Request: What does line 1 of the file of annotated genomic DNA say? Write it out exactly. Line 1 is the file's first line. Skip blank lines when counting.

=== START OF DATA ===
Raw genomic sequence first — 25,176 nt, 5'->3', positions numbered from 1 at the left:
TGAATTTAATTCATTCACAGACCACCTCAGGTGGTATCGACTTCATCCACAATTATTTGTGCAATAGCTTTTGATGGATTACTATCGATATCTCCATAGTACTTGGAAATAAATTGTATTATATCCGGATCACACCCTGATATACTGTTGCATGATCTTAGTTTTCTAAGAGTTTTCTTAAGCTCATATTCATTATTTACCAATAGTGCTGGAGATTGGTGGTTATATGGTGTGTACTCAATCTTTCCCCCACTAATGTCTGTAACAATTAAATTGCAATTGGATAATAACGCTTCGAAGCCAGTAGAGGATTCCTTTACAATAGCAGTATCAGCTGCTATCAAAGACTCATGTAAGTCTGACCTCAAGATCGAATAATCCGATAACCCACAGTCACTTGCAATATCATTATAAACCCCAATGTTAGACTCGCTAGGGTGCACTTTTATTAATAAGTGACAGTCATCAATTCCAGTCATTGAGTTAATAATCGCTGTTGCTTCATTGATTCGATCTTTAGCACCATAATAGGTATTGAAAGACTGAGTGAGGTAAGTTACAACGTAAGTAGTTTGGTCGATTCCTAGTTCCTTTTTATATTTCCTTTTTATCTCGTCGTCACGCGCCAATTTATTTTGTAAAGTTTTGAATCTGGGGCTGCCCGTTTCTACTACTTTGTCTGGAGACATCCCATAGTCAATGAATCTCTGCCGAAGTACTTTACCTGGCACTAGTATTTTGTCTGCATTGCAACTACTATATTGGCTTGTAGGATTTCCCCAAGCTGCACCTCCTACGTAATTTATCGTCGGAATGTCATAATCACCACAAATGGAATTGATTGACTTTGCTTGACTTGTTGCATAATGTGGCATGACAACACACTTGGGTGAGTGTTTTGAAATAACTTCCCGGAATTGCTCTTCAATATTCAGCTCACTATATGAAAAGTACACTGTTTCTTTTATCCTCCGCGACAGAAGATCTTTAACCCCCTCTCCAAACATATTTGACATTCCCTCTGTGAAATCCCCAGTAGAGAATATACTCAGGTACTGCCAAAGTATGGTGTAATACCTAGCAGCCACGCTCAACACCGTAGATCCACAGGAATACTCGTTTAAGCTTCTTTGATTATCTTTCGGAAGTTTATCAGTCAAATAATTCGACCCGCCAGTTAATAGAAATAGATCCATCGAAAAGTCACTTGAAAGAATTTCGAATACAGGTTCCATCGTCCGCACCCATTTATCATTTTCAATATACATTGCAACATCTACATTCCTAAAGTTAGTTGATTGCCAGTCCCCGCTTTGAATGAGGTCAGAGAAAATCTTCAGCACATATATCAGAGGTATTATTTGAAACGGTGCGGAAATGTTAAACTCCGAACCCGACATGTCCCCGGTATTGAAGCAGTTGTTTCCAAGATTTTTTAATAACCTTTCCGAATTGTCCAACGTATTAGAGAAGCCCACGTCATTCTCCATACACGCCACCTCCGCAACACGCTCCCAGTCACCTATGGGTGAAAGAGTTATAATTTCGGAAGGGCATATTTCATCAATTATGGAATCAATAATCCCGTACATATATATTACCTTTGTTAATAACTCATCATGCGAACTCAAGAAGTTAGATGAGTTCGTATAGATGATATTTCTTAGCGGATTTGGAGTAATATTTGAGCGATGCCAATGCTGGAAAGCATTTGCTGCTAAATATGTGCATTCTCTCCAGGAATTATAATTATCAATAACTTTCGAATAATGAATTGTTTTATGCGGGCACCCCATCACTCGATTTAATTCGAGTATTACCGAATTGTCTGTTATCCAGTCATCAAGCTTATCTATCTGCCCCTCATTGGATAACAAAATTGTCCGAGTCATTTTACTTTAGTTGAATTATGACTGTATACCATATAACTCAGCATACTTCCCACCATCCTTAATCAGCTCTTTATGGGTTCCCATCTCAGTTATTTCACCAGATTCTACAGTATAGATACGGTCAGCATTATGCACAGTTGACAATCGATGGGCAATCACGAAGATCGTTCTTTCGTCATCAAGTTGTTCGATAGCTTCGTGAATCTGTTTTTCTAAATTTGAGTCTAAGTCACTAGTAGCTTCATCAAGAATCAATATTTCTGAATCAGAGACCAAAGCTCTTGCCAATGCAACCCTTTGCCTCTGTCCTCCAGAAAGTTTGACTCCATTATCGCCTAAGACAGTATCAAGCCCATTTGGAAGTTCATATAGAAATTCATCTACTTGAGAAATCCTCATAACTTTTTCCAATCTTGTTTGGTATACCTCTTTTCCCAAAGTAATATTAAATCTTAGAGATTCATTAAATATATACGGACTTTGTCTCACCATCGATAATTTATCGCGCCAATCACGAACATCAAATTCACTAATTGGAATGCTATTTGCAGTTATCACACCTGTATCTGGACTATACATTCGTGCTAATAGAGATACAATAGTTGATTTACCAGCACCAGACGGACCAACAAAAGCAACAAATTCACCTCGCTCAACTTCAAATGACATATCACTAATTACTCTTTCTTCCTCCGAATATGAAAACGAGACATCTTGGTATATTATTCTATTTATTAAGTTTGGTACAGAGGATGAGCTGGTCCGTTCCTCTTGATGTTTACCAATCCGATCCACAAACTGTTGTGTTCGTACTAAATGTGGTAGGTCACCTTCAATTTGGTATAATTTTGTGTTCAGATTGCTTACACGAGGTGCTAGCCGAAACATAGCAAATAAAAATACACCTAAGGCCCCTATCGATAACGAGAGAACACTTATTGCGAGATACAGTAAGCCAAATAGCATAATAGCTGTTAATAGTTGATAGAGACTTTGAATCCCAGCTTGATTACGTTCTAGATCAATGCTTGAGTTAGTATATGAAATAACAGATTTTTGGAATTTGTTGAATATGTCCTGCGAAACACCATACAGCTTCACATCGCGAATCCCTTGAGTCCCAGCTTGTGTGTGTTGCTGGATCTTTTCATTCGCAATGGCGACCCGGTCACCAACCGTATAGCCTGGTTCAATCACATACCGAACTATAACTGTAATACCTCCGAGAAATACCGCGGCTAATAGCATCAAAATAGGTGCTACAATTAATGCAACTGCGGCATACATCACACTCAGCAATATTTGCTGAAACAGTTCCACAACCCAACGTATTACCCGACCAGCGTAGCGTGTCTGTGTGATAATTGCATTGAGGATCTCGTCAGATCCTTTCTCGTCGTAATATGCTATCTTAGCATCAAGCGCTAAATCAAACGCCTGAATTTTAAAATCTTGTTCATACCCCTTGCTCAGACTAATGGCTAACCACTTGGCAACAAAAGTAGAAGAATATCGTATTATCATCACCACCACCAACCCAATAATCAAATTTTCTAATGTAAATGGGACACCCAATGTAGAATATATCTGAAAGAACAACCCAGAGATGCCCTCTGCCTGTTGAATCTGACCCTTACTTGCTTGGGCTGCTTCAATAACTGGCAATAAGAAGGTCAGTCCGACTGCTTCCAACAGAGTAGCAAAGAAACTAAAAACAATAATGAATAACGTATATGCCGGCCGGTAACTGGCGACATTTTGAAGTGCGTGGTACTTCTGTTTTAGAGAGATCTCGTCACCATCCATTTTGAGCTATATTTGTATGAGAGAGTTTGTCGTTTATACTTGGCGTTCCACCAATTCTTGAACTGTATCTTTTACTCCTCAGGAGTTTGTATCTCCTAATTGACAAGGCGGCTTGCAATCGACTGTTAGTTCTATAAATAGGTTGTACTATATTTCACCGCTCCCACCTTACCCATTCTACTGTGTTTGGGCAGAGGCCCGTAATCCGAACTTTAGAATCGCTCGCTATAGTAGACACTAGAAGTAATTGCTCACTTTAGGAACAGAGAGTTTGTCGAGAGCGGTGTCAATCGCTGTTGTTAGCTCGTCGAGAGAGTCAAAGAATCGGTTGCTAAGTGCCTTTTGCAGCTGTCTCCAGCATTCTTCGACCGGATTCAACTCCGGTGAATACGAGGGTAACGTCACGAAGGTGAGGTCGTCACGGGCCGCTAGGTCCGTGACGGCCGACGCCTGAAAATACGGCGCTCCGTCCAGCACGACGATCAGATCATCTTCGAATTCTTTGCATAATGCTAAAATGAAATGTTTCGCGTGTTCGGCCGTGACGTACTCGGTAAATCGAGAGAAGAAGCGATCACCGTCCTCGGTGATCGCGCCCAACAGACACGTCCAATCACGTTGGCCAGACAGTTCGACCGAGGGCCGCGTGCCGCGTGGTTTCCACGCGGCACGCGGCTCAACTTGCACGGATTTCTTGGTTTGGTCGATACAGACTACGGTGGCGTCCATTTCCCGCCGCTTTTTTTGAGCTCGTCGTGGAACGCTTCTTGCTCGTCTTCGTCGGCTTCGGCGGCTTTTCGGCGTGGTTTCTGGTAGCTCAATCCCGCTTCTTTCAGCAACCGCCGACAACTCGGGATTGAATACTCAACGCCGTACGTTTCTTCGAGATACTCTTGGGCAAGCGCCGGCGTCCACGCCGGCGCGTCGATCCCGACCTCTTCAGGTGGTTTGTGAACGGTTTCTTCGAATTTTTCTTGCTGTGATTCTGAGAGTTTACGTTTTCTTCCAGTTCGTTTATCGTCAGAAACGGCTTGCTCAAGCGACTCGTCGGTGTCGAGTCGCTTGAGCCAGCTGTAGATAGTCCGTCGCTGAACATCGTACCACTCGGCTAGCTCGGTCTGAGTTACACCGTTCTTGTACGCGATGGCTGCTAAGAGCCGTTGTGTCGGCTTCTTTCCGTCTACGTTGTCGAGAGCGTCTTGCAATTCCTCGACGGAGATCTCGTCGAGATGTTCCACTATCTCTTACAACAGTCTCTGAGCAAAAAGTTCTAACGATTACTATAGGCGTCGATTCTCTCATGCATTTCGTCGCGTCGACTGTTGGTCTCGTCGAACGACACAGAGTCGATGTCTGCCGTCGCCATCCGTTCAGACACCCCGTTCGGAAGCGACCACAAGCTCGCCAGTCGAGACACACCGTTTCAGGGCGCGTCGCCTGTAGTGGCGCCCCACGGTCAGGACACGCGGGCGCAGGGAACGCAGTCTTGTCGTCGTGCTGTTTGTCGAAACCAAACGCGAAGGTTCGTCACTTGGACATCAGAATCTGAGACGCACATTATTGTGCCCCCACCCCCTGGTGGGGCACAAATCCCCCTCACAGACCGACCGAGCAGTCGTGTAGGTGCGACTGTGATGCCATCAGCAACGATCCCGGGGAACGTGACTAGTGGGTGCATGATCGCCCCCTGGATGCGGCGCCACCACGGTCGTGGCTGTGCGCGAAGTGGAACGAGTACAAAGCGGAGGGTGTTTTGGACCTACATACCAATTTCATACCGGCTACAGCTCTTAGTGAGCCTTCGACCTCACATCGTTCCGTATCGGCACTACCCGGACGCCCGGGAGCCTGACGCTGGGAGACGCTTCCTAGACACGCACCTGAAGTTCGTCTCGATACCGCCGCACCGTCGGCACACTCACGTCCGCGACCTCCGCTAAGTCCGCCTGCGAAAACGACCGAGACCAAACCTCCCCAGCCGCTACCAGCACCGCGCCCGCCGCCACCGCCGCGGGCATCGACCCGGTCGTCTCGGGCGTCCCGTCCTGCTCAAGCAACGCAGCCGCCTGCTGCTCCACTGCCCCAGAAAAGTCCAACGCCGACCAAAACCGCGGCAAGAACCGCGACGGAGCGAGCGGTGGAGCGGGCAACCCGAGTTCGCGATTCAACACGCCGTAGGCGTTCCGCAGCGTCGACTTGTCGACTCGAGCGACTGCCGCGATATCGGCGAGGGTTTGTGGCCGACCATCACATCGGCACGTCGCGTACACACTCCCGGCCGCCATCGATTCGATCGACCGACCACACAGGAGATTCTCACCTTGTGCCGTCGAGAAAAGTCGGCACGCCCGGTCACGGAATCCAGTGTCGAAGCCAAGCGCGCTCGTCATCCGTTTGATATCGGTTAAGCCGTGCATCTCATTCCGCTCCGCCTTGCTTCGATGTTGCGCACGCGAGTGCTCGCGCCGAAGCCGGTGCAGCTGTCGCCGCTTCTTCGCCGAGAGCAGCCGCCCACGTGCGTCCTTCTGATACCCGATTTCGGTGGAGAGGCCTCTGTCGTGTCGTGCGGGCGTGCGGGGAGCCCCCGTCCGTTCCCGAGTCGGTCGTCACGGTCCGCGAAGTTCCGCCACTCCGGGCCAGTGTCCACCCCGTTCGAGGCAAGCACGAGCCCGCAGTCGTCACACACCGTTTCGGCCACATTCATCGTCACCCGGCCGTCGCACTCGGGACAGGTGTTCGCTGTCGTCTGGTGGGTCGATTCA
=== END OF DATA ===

Raw genomic sequence first — 25,176 nt, 5'->3', positions numbered from 1 at the left: